“A treasure that I didn’t know I was looking for.” —Rabih Alameddine, author of The Angel of History
Fenton Johnson’s lyrical prose and searching sensibility explore what it means to choose solitude and to celebrate the notion that solitude is a legitimate and dignified calling. He delves into the lives and works of nearly a dozen iconic solitaries he considers his kindred spirits, from Thoreau at Walden Pond and Emily Dickenson in Amherst, to the fiercely self-protective Zora Neale Hurston. The bright wakes these figures have left behind illuminate Fenton Johnson’s journey from his childhood in rural Kentucky to his solitary travels in America, France, and India. Woven into his musings about better-known solitaries are stories of friends and family he has lost and found along the way.”
About the Author
Fenton Johnson is an award-winning author of fiction and nonfiction. He teaches at Spalding University, contributes to Harper’s magazine, and has been featured on Fresh Air with Terry Gross. He lives in San Francisco, California, and Tucson, Arizona.
I love Fenton Johnson’s sensibility. It’s a joy and a balm to see the world through his eyes—and to rediscover solitude as our deepest and most powerful source of creativity and spirituality, even for people who are coupled.
— Susan Cain, author of Quiet and Quiet Power
In this lyrical yet finely argued book, Johnson sets out to show that being alone—so different from loneliness, its direct opposite, in fact—is absolutely essential to the creative life.… Meticulous, loving prose.
— Kathryn Hughes
A work of staggering tenderness, intelligence and beauty…a new vision of self, community and home. This achingly honest and gorgeously written book should come with a warning: It will change you.
— Harriet Lerner, PhD, author of The Dance of Anger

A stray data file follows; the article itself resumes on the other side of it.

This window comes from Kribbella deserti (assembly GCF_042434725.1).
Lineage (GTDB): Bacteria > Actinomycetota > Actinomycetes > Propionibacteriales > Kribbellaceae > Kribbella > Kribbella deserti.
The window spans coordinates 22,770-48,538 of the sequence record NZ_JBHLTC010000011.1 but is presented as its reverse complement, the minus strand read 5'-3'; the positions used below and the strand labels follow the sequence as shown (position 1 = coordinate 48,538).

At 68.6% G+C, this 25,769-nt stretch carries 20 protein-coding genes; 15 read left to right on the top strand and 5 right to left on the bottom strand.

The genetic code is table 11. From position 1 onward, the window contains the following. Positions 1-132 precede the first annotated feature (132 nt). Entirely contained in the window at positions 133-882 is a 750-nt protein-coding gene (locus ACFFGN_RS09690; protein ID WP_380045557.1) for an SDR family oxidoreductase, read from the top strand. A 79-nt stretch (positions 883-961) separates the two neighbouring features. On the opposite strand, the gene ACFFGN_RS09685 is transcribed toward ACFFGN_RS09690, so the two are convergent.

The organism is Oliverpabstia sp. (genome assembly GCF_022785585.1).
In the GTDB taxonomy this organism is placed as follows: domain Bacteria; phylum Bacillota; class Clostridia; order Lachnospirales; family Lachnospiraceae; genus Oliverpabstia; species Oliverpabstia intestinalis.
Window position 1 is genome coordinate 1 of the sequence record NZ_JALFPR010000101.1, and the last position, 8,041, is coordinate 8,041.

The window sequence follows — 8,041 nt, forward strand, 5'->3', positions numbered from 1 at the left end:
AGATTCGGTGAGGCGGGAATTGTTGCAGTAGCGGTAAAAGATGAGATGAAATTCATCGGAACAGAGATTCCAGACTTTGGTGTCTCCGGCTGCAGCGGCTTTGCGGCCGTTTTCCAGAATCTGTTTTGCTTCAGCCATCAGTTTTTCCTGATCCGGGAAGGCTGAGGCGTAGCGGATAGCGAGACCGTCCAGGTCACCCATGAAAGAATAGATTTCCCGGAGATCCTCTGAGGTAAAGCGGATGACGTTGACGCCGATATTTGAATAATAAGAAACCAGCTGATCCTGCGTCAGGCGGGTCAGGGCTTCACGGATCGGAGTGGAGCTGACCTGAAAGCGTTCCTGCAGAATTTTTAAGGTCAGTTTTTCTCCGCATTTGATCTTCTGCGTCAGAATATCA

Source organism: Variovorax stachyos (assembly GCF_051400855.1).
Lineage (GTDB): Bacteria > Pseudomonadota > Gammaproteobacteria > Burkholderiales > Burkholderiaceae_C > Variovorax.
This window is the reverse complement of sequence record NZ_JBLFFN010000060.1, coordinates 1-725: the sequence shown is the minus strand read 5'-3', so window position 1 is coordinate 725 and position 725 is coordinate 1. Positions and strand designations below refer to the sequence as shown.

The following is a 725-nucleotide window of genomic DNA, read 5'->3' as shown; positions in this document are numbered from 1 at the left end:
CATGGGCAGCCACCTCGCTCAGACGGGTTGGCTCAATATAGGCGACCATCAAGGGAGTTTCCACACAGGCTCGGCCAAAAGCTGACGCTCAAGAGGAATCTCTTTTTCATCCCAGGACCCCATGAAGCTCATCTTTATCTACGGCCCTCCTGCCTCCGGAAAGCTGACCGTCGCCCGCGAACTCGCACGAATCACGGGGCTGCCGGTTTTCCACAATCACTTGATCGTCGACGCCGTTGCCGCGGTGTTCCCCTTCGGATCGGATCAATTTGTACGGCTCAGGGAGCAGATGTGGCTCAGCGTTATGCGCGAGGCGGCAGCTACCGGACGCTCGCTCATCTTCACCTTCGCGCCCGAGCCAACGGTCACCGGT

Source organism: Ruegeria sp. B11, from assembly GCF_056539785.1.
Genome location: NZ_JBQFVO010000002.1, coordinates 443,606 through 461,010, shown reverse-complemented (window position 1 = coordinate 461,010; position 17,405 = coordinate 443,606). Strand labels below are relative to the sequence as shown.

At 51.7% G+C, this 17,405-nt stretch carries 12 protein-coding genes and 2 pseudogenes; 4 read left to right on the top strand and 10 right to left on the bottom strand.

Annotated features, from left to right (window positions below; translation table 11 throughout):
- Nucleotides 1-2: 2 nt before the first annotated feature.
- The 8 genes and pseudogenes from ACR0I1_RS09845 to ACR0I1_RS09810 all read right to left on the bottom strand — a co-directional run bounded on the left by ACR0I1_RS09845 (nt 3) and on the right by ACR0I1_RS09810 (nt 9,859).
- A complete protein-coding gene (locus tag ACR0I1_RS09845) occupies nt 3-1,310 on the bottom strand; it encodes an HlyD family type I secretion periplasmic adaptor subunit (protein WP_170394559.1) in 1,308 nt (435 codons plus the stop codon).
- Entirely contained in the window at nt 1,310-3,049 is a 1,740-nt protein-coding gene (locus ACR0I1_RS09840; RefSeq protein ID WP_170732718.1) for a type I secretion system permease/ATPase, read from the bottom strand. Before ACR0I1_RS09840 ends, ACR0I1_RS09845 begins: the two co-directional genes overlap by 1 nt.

[A] flexible and forgiving approach to the subject of solitude.… [A] thoughtful exploration.
— Geoff Wisner
A fluid pastiche of memoir, social critique, literary criticism, mystical insights, and philosophical reflections.… [P]oetic yet profoundly accessible.
— Brian Bromberger
“In studies of the lives of beloved artists, and in beautiful meditations on his own life, Fenton Johnson encourages us to understand solitariness as consecration, a fecund, rich condition for the pursuit of beauty. Fenton Johnson’s writing is so companionable and wise that it enacts what it counsels… it converts sterile loneliness to creative solitude.
— Garth Greenwell, author of What Belongs to You
Part memoir, part critical study of writers and artists, part queer manifesto, At the Center of All Beauty is about Fenton Johnson’s effort to live deliberately, which in his case means alone.… This is a beautifully written book.… Reading At the Center of All Beauty, I came to see that each of us, single or coupled, has access to an interior life, a center of beauty, if only, as Johnson forcefully argues, we are not afraid of silence, of listening, of solitude, and what it has to teach us.
— Daniel Burr
In a tone that’s warm, philosophical but familiar (this could be a conversation over tea or bourbon), Johnson touches on topics as varied as traveling alone, world religions, his parents and the Trappist monks next door, the monastic life, time as an illusion, the practice of celibacy, the gift of silence. It is a book for our times.
— Christine Wald-Hopkins
A case Johnson makes through his quiet, heart-full prose is that solitude is a wellspring for creativity that we would do well to pay more attention to. It is a message I didn’t know how desperate I was to hear so magnificently articulated until I read it.
— Chris La Tray
In these times of enforced solitude, what better book to shelter in place with than this one, which squarely places you At the Center of All Beauty.
— Camille Cusumano